24. Transportation Officer Transportation Officer person responsible for communicating with sector officers and hospitals to manage transportation of patients to hospitals from an MCI. No ambulance should proceed to a treatment sector without being requested by a Transportation Officer and directed by the Staging Officer to proceed.

    26. Incident Command Incident Command the person or persons who assume overall direction of a large-scale incident. EMS Command the senior EMS person on scene who oversees medical aspects of an MCI.

    27. Scene Size-Up Arrive at the scene and establish EMS command. Put on proper identification. Do a quick walk through the scene and assess the number of patients, hazards, and degree of entrapment. Identify the number of patients, including the walking wounded, apparent priority of care, need for extrication, number of ambulances needed, etc. Get as calm and composed as possible to radio an initial scene report and call for additional resources.

    29. EMS Response to Terrorism Terrorism a violent act dangerous to human life, in violation of the criminal laws of the United States or any segment to intimidate or coerce a government, the civilian population or any segment thereof, in furtherance of political or social objectives. (U.S. Department of Justice definition)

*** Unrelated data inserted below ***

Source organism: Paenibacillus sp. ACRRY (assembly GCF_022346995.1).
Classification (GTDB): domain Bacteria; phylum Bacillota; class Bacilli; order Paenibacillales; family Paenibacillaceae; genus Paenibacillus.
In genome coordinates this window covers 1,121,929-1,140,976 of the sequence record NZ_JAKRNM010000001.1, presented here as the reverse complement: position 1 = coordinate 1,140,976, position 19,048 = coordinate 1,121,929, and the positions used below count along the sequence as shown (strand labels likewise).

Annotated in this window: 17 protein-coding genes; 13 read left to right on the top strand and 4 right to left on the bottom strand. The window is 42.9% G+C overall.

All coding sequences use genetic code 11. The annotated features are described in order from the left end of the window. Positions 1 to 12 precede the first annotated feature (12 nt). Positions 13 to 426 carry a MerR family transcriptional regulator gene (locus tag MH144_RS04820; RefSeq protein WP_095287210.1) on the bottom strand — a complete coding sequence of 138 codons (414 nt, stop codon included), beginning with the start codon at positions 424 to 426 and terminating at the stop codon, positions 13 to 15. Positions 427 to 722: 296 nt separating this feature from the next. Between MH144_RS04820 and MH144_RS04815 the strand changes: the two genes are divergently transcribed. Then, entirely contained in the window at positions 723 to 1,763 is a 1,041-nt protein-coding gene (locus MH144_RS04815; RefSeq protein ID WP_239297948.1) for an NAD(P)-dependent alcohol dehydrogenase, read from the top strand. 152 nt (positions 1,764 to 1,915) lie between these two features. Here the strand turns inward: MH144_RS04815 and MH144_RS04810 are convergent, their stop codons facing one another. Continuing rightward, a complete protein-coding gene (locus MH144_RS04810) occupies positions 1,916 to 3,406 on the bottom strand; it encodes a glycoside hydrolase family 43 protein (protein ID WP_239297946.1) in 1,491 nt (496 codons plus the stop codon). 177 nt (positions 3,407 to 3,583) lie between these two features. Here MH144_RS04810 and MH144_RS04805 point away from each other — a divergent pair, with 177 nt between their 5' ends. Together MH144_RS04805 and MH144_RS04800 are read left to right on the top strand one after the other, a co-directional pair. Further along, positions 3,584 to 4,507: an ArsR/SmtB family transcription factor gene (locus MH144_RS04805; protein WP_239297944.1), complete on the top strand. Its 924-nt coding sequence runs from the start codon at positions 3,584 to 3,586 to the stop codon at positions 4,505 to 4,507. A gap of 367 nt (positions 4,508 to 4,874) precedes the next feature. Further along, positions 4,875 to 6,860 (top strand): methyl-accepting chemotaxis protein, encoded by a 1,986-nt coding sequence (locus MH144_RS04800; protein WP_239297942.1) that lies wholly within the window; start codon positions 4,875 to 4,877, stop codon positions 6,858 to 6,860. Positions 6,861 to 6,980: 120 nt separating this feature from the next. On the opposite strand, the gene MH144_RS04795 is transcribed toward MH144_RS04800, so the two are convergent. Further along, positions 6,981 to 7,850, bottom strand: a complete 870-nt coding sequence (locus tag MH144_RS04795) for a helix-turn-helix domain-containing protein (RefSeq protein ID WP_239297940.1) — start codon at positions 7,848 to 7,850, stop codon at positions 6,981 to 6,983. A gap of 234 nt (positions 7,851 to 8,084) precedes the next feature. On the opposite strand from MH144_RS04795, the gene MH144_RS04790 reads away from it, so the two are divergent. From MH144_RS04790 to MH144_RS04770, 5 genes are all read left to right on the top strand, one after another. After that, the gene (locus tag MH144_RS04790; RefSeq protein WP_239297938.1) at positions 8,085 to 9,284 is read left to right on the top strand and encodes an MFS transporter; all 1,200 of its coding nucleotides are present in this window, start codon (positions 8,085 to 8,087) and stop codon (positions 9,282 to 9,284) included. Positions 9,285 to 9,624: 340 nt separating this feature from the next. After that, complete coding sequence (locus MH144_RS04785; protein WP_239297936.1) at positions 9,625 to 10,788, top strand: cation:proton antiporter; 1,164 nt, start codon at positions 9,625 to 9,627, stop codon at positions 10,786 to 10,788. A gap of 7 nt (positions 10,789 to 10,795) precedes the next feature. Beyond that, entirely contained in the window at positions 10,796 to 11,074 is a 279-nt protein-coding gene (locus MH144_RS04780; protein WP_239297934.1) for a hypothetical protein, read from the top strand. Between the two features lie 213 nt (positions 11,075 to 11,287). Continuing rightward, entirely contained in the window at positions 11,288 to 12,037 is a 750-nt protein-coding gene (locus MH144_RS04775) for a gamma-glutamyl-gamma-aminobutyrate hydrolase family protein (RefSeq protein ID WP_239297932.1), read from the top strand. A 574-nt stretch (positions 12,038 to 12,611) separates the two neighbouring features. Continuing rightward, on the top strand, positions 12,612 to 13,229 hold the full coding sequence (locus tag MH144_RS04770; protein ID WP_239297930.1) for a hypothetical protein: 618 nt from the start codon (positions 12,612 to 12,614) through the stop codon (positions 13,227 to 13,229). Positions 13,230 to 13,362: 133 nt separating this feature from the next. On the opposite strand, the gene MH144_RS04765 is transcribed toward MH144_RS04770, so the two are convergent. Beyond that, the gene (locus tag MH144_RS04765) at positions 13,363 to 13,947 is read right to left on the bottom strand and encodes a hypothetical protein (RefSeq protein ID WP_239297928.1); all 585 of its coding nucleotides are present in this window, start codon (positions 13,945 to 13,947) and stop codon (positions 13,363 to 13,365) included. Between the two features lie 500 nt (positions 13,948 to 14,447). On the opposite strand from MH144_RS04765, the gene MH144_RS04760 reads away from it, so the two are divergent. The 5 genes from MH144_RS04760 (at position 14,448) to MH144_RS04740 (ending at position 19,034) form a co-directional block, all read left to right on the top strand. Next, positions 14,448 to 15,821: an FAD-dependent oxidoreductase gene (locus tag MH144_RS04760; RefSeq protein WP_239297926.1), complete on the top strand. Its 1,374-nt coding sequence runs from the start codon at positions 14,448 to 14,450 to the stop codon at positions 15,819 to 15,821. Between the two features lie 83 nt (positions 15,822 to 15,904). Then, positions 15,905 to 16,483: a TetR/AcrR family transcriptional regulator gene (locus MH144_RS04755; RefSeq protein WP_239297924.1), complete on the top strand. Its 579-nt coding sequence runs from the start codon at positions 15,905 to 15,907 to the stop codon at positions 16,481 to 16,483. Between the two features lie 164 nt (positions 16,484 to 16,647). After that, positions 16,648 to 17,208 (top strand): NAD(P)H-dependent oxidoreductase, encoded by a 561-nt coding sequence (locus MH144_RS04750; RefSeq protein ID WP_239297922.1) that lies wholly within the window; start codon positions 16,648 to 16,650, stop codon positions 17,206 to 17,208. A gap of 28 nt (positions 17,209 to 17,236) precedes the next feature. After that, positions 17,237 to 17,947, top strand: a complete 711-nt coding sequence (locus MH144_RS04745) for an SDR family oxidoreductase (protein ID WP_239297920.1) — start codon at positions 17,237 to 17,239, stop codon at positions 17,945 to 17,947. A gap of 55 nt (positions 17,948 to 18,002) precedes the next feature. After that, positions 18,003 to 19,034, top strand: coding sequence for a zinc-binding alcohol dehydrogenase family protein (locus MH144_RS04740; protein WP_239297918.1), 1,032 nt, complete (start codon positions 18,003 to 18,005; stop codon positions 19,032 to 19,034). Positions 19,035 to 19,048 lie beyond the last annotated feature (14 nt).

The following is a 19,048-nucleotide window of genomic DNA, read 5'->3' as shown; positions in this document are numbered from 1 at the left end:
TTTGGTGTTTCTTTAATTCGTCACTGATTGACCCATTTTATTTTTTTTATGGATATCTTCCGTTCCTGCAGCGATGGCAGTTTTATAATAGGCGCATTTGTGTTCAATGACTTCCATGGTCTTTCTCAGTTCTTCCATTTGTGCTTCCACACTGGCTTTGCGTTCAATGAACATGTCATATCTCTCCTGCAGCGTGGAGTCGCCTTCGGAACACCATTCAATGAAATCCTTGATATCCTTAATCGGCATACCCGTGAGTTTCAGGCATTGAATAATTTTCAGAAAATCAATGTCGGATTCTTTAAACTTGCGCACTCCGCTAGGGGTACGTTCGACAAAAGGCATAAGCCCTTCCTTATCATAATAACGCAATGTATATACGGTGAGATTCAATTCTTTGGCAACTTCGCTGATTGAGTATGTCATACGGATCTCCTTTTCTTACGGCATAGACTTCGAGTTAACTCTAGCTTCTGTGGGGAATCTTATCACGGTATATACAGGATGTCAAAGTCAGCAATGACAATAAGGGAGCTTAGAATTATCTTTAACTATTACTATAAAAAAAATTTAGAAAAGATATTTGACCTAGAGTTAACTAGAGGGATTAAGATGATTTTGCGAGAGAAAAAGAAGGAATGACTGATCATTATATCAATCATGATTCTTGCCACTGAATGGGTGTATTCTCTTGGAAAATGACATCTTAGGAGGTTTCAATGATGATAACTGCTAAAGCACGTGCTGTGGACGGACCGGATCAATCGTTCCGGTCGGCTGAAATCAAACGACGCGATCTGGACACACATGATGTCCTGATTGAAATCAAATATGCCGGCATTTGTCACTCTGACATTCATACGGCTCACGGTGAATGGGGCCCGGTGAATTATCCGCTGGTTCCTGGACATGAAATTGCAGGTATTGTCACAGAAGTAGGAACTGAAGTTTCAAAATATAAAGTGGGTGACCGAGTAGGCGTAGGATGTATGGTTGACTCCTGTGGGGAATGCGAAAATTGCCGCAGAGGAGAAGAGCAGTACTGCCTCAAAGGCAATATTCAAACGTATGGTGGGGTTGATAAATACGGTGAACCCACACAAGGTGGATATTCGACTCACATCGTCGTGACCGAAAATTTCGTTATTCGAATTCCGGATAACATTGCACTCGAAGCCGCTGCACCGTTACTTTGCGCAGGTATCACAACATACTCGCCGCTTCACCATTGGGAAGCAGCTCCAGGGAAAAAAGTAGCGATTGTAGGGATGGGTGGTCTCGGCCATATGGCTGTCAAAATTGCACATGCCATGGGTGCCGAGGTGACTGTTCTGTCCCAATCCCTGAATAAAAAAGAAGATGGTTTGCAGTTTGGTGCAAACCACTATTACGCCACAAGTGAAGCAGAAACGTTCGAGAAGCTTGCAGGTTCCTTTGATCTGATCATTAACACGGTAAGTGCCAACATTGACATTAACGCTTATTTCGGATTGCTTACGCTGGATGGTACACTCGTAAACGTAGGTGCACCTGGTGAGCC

30. Domestic Terrorism Terrorism directed against the government or population without foreign direction.

    31. International Terrorism Terrorism that is foreign based or directed.

    32. Types of Terrorism Incidents Chemical Biological Radiological Nuclear Explosive These are often referred to as Weapons of Mass Destruction (WMDs)

    33. Secondary Devices Destructive devices, such as bombs, placed to be activated after the initial attack and timed to injure emergency responders and others who rush in to help care for those injured in the initial attack.